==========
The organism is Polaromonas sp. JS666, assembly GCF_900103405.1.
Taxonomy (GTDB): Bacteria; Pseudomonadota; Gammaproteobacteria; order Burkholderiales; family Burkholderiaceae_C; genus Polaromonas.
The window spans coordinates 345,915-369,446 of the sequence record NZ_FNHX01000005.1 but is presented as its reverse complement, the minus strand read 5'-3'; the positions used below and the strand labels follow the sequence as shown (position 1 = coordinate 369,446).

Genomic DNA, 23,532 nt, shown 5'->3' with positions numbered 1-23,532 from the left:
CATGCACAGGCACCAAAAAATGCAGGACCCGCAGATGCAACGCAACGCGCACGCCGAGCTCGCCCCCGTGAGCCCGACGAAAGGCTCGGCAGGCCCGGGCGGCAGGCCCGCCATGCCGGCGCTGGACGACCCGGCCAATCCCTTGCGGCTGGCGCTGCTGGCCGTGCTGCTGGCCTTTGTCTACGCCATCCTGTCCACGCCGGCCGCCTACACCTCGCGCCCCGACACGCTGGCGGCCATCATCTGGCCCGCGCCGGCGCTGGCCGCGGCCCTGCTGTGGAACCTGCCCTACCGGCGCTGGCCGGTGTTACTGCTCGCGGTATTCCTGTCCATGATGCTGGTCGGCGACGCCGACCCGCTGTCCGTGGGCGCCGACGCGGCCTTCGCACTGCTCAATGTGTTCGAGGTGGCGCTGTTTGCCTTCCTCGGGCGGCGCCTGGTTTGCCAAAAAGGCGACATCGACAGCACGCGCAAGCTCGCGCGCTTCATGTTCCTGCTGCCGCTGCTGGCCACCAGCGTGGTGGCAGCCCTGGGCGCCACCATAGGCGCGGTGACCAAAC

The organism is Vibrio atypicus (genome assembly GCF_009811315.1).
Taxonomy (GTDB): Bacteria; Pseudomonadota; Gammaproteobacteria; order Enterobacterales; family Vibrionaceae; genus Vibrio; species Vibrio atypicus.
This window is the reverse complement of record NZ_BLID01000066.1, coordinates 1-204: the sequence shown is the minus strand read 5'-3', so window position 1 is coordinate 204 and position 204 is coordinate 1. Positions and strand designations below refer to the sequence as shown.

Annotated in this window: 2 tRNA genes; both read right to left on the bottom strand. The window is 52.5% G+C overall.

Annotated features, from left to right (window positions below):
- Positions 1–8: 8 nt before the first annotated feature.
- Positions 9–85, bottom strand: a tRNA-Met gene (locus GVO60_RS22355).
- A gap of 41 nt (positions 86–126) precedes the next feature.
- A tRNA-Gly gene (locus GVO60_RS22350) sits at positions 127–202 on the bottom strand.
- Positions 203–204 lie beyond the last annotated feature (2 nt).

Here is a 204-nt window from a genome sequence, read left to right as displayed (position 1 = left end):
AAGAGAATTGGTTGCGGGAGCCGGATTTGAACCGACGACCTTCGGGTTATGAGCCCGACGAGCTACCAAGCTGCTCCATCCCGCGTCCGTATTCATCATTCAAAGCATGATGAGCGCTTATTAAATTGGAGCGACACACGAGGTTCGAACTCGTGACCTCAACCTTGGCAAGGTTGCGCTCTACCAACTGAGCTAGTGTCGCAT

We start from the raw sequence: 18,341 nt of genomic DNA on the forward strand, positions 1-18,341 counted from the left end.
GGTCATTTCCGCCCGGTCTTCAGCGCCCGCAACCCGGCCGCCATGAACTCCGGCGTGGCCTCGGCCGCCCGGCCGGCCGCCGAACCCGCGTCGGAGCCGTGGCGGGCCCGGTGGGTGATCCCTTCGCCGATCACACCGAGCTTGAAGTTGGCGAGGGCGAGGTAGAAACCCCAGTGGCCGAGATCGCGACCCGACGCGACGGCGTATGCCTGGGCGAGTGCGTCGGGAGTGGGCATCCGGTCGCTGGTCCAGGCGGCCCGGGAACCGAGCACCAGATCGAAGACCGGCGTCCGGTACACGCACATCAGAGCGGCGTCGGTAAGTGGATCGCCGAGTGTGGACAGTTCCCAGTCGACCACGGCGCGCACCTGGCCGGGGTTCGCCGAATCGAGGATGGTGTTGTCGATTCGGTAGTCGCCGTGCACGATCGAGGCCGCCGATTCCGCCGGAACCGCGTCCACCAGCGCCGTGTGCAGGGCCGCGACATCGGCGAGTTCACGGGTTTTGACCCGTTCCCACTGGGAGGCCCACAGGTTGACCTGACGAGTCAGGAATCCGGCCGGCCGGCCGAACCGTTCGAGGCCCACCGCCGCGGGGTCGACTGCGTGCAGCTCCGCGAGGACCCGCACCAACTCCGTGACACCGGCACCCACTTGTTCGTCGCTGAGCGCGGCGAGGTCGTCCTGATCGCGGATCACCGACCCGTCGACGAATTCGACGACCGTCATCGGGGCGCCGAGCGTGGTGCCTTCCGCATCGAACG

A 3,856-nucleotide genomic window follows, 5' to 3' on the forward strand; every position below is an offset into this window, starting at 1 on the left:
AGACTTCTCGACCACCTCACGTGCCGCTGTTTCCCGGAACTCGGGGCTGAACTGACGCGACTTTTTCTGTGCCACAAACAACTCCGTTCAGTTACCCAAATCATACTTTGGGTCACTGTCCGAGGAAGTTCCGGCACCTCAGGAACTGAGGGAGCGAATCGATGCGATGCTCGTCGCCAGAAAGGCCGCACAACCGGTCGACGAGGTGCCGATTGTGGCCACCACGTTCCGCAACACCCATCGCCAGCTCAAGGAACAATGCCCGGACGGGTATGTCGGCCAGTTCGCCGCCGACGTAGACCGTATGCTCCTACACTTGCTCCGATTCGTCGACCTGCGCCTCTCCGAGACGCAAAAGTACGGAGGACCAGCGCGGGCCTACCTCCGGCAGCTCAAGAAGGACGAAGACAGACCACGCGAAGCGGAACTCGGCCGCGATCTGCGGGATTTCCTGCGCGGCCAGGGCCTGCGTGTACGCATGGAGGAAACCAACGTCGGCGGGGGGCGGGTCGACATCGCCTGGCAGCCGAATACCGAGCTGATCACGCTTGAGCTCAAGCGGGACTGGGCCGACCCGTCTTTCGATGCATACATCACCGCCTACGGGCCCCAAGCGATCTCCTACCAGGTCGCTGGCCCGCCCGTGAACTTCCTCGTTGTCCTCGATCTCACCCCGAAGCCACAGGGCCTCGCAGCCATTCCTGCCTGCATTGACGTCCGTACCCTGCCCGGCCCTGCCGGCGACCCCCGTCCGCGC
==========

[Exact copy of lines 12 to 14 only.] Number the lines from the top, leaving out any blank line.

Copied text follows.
- Positions 9–85, bottom strand: a tRNA-Met gene (locus GVO60_RS22355).
- A gap of 41 nt (positions 86–126) precedes the next feature.
- A tRNA-Gly gene (locus GVO60_RS22350) sits at positions 127–202 on the bottom strand.